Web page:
Pope Francis apologizes for treatment of non-Catholic Christians

By ACNS staff
Posted Jan 28, 2016

[Anglican Communion News Service] Pope Francis has apologized for behavior towards Christians from non-Roman Catholic churches that “has not reflected Gospel values.” The Pope made his comments during a Vespers service in the Basilica of St. Paul Outside the Walls in Rome last night attended by the Archbishop of Canterbury’s Representative to the Holy See, Archbishop Sir David Moxon.

The service was held to mark the end of the Week of Prayer for Christian Unity and was also attended by Metropolitan Gennadios of Sassima from the Ecumenical Patriarchate of Constantinople. At the end of the service, the Pope invited Metropolitan Gennadios and Archbishop David to join him in blessing the congregation.

On its Facebook page, the Anglican Centre in Rome described the homily and the joint blessing as “very powerful words and a very powerful gesture.”

“In this Extraordinary Jubilee Year of Mercy, we must always keep in mind that there cannot be an authentic search for Christian unity without trusting fully in the Father’s mercy,” Pope Francis said. “We ask first of all for forgiveness for the sins of our divisions, which are an open wound in the Body of Christ.

“As Bishop of Rome and pastor of the Catholic Church, I want to ask for mercy and forgiveness for the behavior of Catholics towards Christians of other Churches which has not reflected Gospel values.

“At the same time, I invite all Catholic brothers and sisters to forgive if they, today or in the past, have been offended by other Christians. We cannot cancel out what has happened, but we do not want to let the weight of past faults continue to contaminate our relationships. God’s mercy will renew our relationships.”

Today, Archbishop Sir David Moxon said that the Pope’s words and gesture “immediately challenges Christians who aren’t Roman Catholic to respond in the same way, asking for forgiveness for the wrongs we have done and the wounds we have inflicted on the body of Christ.”

He continued: “This mutual confession automatically brings forth a sense of forgiveness, grace, and hope and we can be closer than we were before because of this. Such a movement of grace is indeed a blessing we can all share.”

In his homily, Pope Francis spoke of the need for evangelism, saying: “The mission of the whole people of God is to announce the marvelous works of the Lord, first and foremost the Pasqual mystery of Christ, through which we have passed from the darkness of sin and death to the splendor of His new and eternal life.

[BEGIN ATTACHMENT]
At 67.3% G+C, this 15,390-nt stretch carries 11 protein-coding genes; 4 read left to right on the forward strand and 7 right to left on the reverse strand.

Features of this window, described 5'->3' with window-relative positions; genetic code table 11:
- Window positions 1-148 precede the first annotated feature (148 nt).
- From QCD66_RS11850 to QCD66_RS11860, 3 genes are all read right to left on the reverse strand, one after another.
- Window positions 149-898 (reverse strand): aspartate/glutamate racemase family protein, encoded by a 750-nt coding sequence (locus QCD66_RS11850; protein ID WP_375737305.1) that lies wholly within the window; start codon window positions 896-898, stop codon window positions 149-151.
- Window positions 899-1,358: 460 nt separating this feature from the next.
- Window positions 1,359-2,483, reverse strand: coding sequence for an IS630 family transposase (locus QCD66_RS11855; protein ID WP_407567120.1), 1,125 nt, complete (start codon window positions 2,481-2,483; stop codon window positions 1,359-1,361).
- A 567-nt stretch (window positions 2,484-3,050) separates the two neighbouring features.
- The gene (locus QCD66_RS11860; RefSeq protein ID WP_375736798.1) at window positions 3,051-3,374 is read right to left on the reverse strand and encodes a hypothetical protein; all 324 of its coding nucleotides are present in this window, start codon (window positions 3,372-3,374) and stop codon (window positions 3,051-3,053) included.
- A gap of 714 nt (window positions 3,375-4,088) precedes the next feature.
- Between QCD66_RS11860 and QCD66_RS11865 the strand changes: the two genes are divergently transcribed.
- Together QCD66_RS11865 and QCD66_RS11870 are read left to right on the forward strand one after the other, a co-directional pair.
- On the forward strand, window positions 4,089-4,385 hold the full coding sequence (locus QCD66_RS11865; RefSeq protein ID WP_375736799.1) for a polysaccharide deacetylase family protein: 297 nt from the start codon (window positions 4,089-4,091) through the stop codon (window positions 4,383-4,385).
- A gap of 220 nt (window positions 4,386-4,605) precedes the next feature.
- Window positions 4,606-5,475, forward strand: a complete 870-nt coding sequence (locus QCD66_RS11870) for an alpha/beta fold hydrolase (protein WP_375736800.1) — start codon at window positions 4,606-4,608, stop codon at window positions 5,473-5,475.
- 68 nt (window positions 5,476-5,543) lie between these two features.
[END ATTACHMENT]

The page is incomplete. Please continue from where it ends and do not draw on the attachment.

“In light of the Word of God which we have been listening to, and which has guided us during this Week of Prayer for Christian Unity, we can truly affirm that all of us, believers in Christ, have been called to proclaim the mighty works of God.

“Beyond the differences which still separate us, we recognize with joy that at the origin of our Christian life there is always a call from God Himself. We can make progress on the path to full visible communion between us Christians not only when we come closer to each other, but above all as we convert ourselves to the Lord, who through His grace, chooses and calls us to be His disciples.

“And converting ourselves means letting the Lord live and work in us. For this reason, when Christians of different Churches listen to the Word of God together and seek to put it into practice, they make important steps towards unity.

“It is not only the call which unites us, but we also share the same mission to proclaim to all the marvelous works of God. Like St Paul, and like the people to whom St Peter is writing, we too cannot fail to announce God’s merciful love which has conquered and transformed us.

“While we are moving towards full communion among Christians, we can already develop many forms of cooperation to aid the spread of the Gospel. By walking and working together, we realise that we are already united in the name of the Lord.”

  • The full text of Pope Francis’ homily can be read on the website of Vatican Radio.


Comments (3)

  1. Richard McClellan says:

    Good stuff!

  2. Margo Fletcher says:

    Archbishop Sir David Moxton? i thought that one could not be knighted if one was a cleric. Serious conflict of interests!

  3. Stephen Abraham says:

    Very good gesture to and from members of the One, Holy, Catholic and Apostolic Church: the RC, the Orthodox and the Anglican Churches worldwide.

Comments are closed.